Aligning with the future of agricultural practices in Minnesota, the Agricultural Utilization Research Institute, an organization committed to providing scientific and technical assistance to Minnesota industries and entrepreneurs, is conducting a 15-month study testing the ability of crop residues to clean up water drained from agricultural lands. At a recent ceremony at the Minnesota Capitol, Agriculture Secretary Tom Vilsack, Minnesota Gov. Mark Dayton and Environmental Protection Agency Administrator Lisa Jackson signed a memorandum, agreeing to the development of a new state program for farmers designed to increase the voluntary adoption of conservation practices that protect local rivers, streams and other waters by reducing fertilizer run-off and soil erosion.
AURI’s study is focused on bioreactors, also known as biofilters, which have historically been made from wood chips or straw. The high cost of these products encouraged AURI to research other available materials producers could use. AURI is evaluating and comparing the effectiveness of agricultural residues versus wood in bioreactors, offering a potential use for agricultural byproducts such as corn stover and wheat and barley straw. These fibers could also increase bioreactor efficiency, improve drainage water quality and potentially increase the number of acres that a single reactor can treat.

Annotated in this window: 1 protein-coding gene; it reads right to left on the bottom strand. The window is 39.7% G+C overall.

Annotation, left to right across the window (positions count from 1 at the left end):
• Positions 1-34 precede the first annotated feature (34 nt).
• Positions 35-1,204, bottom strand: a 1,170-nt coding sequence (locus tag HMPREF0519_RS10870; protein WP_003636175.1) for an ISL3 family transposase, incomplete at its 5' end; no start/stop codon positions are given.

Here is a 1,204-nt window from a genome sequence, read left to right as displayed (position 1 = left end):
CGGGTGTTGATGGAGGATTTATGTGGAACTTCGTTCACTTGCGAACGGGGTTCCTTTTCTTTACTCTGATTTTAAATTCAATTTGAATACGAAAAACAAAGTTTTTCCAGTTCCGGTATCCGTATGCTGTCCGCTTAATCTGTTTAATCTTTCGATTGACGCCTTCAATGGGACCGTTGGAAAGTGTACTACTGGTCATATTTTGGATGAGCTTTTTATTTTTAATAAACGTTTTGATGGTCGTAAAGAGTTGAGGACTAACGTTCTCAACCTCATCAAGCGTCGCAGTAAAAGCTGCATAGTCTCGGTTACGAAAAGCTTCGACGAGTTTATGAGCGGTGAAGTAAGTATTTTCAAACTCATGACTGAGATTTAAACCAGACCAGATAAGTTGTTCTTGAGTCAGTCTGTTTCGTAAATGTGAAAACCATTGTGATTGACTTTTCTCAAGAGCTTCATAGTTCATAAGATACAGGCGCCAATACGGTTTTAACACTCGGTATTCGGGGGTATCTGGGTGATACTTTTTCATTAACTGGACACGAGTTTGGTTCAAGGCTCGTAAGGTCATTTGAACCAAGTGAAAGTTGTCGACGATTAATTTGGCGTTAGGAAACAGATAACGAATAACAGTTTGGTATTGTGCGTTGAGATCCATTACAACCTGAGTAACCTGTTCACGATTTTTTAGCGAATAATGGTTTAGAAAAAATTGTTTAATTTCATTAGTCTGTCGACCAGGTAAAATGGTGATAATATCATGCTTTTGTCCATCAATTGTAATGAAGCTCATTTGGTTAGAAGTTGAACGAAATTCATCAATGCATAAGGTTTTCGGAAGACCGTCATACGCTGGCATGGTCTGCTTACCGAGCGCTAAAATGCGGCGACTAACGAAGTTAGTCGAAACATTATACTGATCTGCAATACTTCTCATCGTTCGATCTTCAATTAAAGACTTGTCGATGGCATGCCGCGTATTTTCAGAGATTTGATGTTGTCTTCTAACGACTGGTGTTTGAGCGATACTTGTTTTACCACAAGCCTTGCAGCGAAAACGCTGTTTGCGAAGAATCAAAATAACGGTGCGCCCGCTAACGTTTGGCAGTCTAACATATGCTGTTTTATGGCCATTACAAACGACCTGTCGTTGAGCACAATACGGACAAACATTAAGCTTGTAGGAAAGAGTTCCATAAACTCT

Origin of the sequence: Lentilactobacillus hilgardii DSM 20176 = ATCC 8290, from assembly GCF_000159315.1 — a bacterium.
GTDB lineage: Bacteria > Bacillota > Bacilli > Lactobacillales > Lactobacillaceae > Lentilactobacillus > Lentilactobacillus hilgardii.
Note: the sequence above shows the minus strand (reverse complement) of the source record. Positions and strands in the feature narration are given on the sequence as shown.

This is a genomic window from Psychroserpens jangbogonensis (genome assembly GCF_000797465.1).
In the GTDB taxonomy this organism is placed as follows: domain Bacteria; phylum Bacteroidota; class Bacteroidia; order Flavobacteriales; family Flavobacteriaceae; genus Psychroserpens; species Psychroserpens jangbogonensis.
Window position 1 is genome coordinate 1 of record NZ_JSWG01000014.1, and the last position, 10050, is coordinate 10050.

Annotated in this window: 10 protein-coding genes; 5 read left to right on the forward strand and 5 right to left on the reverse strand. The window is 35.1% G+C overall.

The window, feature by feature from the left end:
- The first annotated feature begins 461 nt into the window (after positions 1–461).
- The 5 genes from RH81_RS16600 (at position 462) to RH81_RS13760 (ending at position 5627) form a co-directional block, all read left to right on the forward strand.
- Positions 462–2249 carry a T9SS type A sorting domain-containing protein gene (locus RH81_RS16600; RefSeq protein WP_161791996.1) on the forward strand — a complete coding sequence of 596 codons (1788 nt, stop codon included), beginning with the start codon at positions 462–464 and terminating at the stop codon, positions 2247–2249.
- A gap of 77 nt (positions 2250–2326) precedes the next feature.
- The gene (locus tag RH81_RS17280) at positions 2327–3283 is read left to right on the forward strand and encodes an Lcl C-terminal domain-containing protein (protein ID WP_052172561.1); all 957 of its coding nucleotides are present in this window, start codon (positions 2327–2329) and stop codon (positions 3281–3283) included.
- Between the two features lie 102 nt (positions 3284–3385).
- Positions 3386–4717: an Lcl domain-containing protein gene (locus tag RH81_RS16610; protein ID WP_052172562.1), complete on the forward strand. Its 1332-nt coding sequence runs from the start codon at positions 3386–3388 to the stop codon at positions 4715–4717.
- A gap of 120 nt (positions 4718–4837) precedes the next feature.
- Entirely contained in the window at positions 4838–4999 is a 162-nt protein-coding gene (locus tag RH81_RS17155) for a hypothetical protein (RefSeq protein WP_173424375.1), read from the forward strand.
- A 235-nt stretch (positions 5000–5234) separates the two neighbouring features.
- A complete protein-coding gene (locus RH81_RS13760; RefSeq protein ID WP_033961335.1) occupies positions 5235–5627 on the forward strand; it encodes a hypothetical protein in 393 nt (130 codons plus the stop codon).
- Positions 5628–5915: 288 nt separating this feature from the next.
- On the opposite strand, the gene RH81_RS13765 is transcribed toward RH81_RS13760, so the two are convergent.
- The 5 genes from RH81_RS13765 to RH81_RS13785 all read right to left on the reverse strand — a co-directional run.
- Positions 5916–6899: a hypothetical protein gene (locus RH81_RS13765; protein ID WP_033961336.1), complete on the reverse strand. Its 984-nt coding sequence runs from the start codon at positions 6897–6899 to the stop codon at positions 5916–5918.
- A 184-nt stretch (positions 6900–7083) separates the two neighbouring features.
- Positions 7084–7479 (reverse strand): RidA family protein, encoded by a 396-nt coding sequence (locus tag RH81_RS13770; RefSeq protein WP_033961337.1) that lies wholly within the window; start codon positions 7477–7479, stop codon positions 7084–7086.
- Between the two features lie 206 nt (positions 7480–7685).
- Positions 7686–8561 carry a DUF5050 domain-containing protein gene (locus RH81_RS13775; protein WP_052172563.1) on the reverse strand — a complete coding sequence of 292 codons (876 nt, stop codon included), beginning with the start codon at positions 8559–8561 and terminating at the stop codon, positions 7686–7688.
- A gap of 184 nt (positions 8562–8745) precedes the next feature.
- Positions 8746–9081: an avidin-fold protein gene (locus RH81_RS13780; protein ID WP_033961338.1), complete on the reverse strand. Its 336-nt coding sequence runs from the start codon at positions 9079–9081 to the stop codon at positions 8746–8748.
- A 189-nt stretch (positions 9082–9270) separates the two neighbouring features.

“Bioreactors can reduce nitrate concentration in drainage water by 30 to 70 percent, which is substantial,” said Gary Feyereisen, agricultural engineer with the USDA Agricultural Research Service in St. Paul.